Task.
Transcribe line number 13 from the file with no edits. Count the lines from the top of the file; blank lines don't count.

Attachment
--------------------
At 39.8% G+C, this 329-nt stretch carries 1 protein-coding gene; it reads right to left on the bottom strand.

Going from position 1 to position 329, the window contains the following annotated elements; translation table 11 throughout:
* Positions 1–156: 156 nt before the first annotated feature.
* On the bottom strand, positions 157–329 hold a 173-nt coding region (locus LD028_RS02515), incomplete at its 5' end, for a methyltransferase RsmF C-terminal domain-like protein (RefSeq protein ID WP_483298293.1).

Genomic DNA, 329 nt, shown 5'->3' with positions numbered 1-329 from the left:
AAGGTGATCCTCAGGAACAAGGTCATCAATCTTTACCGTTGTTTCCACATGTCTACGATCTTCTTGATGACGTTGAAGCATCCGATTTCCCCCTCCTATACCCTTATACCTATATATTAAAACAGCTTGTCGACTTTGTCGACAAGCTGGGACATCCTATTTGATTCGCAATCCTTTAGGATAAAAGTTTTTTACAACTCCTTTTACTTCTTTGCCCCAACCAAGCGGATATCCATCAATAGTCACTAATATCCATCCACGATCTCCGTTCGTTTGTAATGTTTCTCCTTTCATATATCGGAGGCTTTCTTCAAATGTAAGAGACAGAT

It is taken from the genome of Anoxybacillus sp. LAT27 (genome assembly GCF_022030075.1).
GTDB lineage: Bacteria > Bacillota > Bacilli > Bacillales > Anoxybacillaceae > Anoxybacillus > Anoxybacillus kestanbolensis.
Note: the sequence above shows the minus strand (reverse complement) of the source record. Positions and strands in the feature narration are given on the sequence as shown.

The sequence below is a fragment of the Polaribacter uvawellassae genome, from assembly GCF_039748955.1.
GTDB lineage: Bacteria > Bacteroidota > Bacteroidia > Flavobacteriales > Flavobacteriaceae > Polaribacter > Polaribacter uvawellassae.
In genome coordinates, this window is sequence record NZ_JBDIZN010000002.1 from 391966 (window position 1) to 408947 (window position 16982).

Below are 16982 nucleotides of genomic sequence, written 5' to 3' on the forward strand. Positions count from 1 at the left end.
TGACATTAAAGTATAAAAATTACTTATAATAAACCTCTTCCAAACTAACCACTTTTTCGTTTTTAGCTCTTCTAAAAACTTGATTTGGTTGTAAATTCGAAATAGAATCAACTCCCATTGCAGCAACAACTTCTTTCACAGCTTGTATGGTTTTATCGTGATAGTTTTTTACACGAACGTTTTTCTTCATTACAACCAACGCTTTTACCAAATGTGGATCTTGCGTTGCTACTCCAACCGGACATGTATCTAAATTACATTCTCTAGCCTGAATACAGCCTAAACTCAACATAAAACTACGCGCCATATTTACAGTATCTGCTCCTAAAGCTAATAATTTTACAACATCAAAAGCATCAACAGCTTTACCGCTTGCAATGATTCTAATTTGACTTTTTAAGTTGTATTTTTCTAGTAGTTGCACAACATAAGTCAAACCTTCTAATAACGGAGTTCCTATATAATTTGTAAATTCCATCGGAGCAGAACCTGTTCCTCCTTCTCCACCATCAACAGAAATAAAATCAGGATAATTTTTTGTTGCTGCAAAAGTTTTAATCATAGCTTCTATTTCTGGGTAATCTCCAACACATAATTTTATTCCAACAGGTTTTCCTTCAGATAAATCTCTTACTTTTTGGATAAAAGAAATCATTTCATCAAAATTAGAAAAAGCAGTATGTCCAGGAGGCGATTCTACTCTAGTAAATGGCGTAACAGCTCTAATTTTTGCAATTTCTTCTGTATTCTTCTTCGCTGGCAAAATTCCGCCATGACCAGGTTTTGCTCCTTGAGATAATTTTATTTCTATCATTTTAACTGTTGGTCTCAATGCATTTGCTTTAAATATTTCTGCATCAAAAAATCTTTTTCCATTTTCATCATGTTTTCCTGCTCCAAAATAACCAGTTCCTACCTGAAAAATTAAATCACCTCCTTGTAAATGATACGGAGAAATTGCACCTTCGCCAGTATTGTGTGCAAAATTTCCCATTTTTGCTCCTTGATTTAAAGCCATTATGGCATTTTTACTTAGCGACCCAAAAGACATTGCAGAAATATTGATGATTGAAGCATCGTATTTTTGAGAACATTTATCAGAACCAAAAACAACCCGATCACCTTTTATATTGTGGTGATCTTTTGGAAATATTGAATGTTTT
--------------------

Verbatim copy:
Below are 16982 nucleotides of genomic sequence, written 5' to 3' on the forward strand. Positions count from 1 at the left end.